BY TIM RINNE | Posted: Saturday, January 21, 2012 11:57 pm | (5) Comments

Skeptics of human-caused climate change unremittingly contend that the science is inconclusive and the debate still is unsettled. The U.S. military, on the other hand, entertains no such doubts.

As far back as 2003, during the first term of the Bush/Cheney Administration, a specially commissioned Pentagon report titled “An Abrupt Climate Change Scenario and the Implications for United States Security” warned that rapid climate change could “potentially de-stabilize the geo-political environment, leading to skirmishes, battles and even war” over scarce food, water and energy supplies. The threat of climate change, the report went on to state, needed to “be elevated beyond a scientific debate to a U.S. national security concern.”

By the time the Defense Department’s Center for Naval Analyses released its landmark 2007 report, “National Security and the Threat of Climate Change,” the Bush/Cheney Administration had officially acknowledged the reality of global warming — although it continued to question whether humans were the cause. The 11-member Military Advisory Board of retired three-star and four-star admirals and generals who headed up the Center’s study, however, unanimously accepted the scientific consensus on human-caused climate change, concluding that “the evidence is sufficiently compelling and the consequences sufficiently grave” to warrant the military’s urgent attention.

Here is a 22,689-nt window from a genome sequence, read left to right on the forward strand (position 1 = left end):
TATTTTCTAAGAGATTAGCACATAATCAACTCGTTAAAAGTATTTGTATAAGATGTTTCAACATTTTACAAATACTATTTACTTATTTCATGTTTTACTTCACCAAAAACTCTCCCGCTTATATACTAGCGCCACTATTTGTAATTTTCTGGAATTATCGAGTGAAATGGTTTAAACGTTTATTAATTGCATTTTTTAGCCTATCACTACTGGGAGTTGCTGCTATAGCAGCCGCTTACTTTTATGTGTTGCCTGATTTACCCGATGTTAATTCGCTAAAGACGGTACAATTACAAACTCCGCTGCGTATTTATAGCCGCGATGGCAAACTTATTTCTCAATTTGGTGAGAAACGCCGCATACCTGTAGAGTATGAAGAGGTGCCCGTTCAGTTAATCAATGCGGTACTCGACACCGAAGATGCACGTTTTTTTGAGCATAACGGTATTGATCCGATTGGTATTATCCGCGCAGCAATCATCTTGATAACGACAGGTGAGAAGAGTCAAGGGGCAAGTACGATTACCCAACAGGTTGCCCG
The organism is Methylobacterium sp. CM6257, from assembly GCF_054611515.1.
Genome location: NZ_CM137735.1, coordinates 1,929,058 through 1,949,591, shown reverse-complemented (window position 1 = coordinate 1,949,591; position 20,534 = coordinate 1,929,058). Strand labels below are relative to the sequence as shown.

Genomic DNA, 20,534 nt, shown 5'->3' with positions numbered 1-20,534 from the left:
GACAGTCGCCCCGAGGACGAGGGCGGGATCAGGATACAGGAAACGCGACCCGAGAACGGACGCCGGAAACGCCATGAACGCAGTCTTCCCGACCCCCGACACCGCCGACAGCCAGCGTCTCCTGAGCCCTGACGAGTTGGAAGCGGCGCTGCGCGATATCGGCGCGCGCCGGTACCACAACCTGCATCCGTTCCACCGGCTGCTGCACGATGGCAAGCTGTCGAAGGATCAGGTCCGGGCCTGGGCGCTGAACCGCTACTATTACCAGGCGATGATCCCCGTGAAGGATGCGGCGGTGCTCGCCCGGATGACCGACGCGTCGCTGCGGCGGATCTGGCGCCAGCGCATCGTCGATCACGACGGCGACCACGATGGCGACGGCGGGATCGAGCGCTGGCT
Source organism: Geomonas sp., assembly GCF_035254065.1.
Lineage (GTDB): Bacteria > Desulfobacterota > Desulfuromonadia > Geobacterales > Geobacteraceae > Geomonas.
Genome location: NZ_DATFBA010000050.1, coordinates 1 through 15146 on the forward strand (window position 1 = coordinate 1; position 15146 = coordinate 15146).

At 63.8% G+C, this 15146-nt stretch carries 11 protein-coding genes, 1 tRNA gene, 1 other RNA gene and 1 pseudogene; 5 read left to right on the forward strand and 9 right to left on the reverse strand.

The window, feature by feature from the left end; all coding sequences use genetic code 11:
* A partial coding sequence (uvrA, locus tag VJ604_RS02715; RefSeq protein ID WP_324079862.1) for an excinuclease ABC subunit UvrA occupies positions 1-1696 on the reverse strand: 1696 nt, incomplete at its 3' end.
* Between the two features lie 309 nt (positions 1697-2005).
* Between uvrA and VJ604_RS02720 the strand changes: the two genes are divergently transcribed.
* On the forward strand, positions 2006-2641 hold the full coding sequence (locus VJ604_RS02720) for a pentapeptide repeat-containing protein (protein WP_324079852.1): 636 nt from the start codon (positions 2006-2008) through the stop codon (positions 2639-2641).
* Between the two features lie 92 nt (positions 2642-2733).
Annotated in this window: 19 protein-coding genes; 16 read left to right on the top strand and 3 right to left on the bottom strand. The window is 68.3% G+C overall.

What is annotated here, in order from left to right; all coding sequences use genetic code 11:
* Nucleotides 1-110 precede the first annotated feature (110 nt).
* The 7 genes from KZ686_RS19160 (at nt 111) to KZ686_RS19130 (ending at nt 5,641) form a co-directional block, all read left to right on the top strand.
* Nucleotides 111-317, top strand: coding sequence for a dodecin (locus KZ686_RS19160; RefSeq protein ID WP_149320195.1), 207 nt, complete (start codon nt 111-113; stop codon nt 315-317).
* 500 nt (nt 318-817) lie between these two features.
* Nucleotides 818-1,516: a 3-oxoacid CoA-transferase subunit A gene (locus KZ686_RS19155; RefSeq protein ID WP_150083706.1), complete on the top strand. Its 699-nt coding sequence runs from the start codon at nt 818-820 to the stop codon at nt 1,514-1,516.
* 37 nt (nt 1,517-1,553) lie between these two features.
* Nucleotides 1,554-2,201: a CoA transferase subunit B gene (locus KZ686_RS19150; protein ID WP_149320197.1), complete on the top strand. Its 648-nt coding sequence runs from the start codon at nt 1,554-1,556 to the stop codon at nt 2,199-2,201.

The MAB asserted that climate change acts as a “threat multiplier for instability in some of the most volatile regions of the world.” In response, the MAB proposed a number of recommendations, including that

· The national security consequences of climate change should be fully integrated into national security and national defense strategies;

· The United States should commit to a stronger national and international role to help stabilize climate changes at levels that will avoid significant disruption to global security and stability;

· The United States should commit to global partnerships that help less-developed nations build the capacity and resiliency to better manage climate impacts.

The report also called upon the Pentagon to adopt its own energy efficiency measures.